Apparently, you may be surprised about the great things that you can find by dumpster diving. If you’re in debt, constantly using things like payday loans or credit cards and basically don’t have much money, dumpster diving could be the answer?

To get some tips on the matter I asked a friend of mine in the UK, Darren Close, who was previously a self-confessed dumpster diver but now manages the grown-up company SimplePayday, he ran through some tips for the newly initiated into the fine art of dumpster diving.

Look for Older Items

When dumpster diving, most of the new items that you will find will be worthless. The best finds are older items that may be unique or hard to find in stores. You would be surprised at the number of antique items that people discard with no thought as to their value. Old chairs, desks, nightstands, and book cases can be worth a lot of money. Remember that one man’s trash can truly be another man’s treasure.

Search for Collectibles

People often throw away valuable collectibles because they are simply unaware. Old baseball cards, comic books, stamp collections, and coin collections are often thrown out by parents once their children grow up. If you can find any of these in decent condition, then you might be able to sell them for a quick profit. You don’t have to find a number one edition to make money either. One reader emailed me to let me know that they sold a bunch of old comics for $10 apiece despite the fact they were mid-series editions.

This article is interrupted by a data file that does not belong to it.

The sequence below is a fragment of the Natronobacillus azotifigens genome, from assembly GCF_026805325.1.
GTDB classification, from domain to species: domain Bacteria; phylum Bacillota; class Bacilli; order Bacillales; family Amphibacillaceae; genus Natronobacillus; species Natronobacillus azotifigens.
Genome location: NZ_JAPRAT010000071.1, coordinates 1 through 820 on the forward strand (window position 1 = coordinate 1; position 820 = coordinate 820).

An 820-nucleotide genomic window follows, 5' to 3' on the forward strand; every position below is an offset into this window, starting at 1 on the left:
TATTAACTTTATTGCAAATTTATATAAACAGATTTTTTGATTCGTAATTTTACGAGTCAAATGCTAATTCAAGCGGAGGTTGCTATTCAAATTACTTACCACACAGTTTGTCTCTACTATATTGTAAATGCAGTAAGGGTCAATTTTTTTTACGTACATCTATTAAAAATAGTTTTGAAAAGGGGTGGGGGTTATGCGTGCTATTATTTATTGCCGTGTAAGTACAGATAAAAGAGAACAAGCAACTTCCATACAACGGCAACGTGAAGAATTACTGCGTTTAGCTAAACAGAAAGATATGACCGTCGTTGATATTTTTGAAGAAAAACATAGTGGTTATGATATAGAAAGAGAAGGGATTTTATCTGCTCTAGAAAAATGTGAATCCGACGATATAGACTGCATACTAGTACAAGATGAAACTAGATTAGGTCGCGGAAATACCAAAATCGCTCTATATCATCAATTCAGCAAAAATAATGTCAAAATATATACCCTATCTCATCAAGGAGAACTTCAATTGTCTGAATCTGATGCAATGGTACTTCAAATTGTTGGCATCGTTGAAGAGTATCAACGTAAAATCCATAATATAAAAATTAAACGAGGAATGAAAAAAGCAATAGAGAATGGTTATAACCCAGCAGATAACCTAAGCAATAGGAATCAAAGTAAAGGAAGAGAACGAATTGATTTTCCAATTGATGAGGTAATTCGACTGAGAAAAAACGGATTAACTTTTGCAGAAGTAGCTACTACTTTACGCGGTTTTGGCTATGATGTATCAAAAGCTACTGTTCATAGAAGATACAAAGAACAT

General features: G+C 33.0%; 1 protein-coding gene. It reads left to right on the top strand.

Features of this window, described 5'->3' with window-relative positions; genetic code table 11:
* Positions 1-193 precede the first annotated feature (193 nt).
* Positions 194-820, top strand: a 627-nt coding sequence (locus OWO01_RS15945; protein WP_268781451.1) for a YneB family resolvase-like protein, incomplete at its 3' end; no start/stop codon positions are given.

Cash in on Cans

Recyclables always have value. You are almost guaranteed that most dumpsters will have a bunch of cans and bottles in them that you can turn in for some cash. Most states will pay you a nickel for every can or bottle that you collect and some states will go as high as a dime per can. Even if you simply take them to a scrap metal facility, you can make a few bucks per bag of aluminium cans.

Cruise the Office Dumpsters

Corporate offices and supply stores often throw away brand new items just because they have some simple defect. You could score a new desk, chair, or piece of office furniture that would go perfectly in your home office. You can also resell found items via a garage sale or flea market if you want to make some extra money off of it. Please keep in mind that most corporate dumpsters are on private property though.

My Take on Dumpster Diving

Despite my previous foray into dumpster diving, I do not see myself dumpster diving in the near future. I’m not sure if it’s to do with age, but these days I’d be freaked out to crawl around thrown away food, but also I don’t have the time. For anybody out there that is cashing in on dumpster diving, way to go. I seriously applaud anybody making money through hard work that isn’t hurting anybody.